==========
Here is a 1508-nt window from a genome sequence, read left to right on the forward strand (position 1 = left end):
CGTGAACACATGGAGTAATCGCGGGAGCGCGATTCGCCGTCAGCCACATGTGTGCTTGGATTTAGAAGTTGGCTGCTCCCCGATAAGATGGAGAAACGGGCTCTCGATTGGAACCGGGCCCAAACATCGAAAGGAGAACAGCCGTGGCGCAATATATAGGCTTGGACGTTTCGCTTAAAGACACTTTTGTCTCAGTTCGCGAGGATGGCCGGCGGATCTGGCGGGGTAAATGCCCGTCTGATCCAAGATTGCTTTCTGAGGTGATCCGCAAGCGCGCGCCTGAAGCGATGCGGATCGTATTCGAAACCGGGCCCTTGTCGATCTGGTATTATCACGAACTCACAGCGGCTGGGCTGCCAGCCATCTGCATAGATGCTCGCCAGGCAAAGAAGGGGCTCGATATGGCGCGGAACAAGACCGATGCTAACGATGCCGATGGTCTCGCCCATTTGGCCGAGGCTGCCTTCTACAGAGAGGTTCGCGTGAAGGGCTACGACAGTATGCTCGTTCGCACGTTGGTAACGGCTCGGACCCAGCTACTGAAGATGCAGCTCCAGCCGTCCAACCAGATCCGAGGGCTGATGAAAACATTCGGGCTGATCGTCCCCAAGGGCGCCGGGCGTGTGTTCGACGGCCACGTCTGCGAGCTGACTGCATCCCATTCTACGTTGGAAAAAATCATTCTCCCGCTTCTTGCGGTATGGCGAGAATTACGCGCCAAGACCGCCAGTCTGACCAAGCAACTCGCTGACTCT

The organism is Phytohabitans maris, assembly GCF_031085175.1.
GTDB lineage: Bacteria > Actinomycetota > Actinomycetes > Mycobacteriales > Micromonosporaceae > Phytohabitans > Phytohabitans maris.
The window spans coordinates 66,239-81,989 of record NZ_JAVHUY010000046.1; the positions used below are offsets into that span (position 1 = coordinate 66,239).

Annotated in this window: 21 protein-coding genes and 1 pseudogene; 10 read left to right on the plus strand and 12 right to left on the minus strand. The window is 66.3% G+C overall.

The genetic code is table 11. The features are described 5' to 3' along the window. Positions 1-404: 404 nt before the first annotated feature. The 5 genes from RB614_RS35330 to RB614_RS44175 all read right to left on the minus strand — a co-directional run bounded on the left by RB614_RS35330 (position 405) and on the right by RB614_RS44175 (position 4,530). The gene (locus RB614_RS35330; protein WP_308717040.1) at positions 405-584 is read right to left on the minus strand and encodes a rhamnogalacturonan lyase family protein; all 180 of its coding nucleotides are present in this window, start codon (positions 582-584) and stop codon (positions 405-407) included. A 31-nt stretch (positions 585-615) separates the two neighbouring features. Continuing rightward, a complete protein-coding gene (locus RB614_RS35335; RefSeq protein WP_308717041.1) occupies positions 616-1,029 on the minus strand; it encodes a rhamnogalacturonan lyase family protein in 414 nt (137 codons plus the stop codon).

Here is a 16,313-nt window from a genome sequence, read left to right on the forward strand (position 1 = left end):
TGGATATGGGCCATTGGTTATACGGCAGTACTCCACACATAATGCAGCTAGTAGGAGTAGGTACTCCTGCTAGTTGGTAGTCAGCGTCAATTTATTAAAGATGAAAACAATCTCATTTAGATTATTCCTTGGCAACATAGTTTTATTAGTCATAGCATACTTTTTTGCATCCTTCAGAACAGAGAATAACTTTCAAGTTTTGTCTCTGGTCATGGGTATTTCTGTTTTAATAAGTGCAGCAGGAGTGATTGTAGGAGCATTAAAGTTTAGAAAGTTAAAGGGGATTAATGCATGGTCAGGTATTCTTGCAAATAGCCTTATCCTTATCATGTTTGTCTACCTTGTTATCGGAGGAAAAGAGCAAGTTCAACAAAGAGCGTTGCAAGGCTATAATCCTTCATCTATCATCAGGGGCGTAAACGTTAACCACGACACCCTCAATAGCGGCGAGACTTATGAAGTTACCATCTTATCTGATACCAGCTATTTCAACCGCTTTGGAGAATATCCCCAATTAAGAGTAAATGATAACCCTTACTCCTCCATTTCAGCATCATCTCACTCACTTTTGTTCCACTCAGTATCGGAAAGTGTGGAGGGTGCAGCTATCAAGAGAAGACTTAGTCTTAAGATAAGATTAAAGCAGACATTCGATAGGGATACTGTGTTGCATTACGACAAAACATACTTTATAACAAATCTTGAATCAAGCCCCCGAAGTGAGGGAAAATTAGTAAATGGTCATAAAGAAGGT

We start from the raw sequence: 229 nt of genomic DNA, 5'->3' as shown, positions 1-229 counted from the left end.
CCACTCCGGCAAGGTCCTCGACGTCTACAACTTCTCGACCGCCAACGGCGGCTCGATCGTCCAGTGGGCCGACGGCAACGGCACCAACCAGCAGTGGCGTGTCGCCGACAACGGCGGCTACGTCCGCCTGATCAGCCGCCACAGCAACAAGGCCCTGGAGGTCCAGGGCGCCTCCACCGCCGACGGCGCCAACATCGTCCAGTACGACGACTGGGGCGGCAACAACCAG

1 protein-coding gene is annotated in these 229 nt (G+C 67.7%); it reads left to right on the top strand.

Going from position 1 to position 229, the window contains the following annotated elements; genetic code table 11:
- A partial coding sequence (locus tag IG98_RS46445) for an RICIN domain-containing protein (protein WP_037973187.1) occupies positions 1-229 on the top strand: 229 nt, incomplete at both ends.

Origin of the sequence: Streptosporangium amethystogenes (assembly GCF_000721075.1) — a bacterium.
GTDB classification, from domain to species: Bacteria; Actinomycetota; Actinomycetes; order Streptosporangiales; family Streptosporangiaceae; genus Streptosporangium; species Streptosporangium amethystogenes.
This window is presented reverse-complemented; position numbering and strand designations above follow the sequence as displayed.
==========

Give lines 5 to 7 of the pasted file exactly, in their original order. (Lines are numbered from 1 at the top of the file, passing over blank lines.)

The window spans coordinates 66,239-81,989 of record NZ_JAVHUY010000046.1; the positions used below are offsets into that span (position 1 = coordinate 66,239).

Annotated in this window: 21 protein-coding genes and 1 pseudogene; 10 read left to right on the plus strand and 12 right to left on the minus strand. The window is 66.3% G+C overall.

The genetic code is table 11. The features are described 5' to 3' along the window. Positions 1-404: 404 nt before the first annotated feature. The 5 genes from RB614_RS35330 to RB614_RS44175 all read right to left on the minus strand — a co-directional run bounded on the left by RB614_RS35330 (position 405) and on the right by RB614_RS44175 (position 4,530). The gene (locus RB614_RS35330; protein WP_308717040.1) at positions 405-584 is read right to left on the minus strand and encodes a rhamnogalacturonan lyase family protein; all 180 of its coding nucleotides are present in this window, start codon (positions 582-584) and stop codon (positions 405-407) included. A 31-nt stretch (positions 585-615) separates the two neighbouring features. Continuing rightward, a complete protein-coding gene (locus RB614_RS35335; RefSeq protein WP_308717041.1) occupies positions 616-1,029 on the minus strand; it encodes a rhamnogalacturonan lyase family protein in 414 nt (137 codons plus the stop codon).